Here's where the reporter's background comes into play, however. Reporter Gelles, in 2015, published a book called Mindful Work: How Meditation Is Changing Business From the Inside Out, which was enthusiastically praised by several business executives. (He discusses the book's genesis in the video clip above.) For example, consider this endorsement:
"Gelles deftly shows the power of mindfulness to change individuals, businesses and our world for the better. Mindfulness is a practice we need to embrace, and we cannot be afraid to follow this path.” — Marc Benioff, Chairman & CEO, Salesforc
It would be folly to suggest that a reporter should or would never quote someone who lauded a book that reporter has written. (Benioff is also mentioned on page 232 of the hardcover as having attended workshops held by Thích Nhất Hạnh, a well-known Vietnamese Buddhist monk and mindfulness teacher.)
But when it is Benioff's and other, as Gelles put it, "progressive executives" that are the only ones quoted, one has to wonder why. The moral stances of Chick-fil-A and Hobby Lobby are given cursory treatment here, and no executive from either firm was quoted or recorded as having been approached by The New York Times for comment for this article.
The journalistic issue here seems simple: If you're going to quote people who vigorously advocate for one side in a debate on moral issues, be sure to include some authoritative voices with a different viewpoint. Otherwise, you're not publishing news, or even news analysis, you're pushing one only viewpoint, in my opinion.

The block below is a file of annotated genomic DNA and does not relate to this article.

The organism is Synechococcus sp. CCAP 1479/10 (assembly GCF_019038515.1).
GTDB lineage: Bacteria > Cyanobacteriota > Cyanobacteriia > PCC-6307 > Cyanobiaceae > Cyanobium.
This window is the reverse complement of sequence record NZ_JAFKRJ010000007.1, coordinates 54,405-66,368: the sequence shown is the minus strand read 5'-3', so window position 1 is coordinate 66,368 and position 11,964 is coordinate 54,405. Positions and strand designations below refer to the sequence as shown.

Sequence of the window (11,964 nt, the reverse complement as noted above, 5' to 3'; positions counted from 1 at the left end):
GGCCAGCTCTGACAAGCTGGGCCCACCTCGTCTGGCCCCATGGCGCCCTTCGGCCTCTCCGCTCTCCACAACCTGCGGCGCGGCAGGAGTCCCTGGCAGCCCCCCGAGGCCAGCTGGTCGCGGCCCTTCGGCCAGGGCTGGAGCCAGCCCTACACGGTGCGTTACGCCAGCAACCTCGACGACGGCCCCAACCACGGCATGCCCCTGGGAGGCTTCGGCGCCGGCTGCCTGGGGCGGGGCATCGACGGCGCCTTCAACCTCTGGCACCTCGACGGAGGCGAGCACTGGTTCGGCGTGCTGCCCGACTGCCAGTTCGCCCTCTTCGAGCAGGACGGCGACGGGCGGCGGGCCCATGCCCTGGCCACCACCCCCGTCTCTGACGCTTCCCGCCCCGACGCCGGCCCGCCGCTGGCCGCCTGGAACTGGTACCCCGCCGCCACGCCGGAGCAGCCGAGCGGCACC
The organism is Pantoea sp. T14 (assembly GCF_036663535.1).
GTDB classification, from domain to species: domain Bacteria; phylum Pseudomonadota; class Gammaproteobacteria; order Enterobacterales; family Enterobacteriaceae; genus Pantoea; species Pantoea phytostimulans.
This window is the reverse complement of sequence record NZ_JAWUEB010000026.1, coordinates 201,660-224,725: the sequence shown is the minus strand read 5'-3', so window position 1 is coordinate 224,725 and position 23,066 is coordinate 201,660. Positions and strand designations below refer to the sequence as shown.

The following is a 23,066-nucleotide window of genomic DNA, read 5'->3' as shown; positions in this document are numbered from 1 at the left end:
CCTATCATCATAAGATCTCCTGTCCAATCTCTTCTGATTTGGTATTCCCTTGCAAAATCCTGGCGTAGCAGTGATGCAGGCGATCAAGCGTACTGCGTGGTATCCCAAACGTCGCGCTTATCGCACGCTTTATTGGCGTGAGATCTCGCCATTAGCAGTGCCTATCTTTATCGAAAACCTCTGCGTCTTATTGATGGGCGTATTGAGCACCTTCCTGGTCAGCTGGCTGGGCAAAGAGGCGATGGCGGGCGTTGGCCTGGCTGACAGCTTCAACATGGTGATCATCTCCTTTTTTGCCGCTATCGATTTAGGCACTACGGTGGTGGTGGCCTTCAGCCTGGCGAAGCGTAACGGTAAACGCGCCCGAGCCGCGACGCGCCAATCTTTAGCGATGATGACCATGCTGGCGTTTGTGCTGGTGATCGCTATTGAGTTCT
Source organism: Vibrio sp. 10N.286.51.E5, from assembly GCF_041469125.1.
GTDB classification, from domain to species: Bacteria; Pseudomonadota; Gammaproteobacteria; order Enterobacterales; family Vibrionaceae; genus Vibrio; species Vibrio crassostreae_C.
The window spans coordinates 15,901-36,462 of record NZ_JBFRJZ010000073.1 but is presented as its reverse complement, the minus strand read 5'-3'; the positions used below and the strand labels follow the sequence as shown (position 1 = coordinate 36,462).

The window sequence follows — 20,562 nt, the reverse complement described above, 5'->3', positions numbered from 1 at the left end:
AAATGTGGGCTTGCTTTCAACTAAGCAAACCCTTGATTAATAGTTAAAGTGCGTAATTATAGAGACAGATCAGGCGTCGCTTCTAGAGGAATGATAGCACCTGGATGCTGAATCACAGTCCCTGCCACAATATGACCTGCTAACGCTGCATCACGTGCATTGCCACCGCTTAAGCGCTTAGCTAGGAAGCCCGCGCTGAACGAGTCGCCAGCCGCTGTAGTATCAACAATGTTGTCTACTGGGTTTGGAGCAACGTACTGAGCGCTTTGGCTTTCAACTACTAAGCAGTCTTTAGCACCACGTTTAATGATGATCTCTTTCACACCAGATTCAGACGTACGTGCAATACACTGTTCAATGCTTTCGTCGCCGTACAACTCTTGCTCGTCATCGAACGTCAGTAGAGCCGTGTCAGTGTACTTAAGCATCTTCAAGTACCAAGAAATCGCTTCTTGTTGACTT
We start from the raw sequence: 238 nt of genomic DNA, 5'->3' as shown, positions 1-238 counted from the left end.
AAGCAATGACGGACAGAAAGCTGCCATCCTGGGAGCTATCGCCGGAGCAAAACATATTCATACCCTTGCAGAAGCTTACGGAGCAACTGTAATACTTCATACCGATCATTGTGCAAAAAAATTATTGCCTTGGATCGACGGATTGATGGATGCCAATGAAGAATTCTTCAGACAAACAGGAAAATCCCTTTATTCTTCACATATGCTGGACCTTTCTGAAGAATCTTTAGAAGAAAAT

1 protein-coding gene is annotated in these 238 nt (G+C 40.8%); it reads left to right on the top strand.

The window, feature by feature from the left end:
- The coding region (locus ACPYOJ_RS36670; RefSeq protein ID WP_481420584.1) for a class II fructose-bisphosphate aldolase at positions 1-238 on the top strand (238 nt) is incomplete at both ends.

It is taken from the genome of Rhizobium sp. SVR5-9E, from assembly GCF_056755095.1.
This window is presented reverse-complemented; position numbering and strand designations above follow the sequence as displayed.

If only there were someone in the religious world who knows a little about business and economics, someone who could be interviewed and quoted.
Oh, wait! There's the Rev. Robert A. Sirico, head of the Acton Institute in Grand Rapids, Michigan. He knows the subject. Again, the Times either didn't contact Sirico for a comment on this subject or forgot to mention it had.
Of course, it is a tenet of the Times' -- the doctrine of Kellerism -- that there are some issues which do not deserve the airing of both sides, and many of the moral questions discussed in this article appear to fall into that bucket. And, no, gentle reader, I'm not suggesting that fascism or racism of any sort deserves "equal time."
But protecting the religious conscience and free exercise rights of business owners and employees is nowhere near the same as burning a cross on someone's lawn. Challenging a contraceptive mandate that required company owners to violate their owner's consciences is not in any way equal to painting swastikas on a house of worship. The concerns about protecting religious conscience are valid, and merit discussion, particularly in a newspaper as influential as The New York Times.
Given that there are reasonable arguments on questions such as the Indiana RFRA bill and Hobby Lobby's challenge to the HHS mandate under the affordable care act, it would not hurt to have those dissenting views presented in a news article discussing how businesses found a "moral voice." In fact, readers would likely appreciate hearing diverse perspectives. It's called "journalism."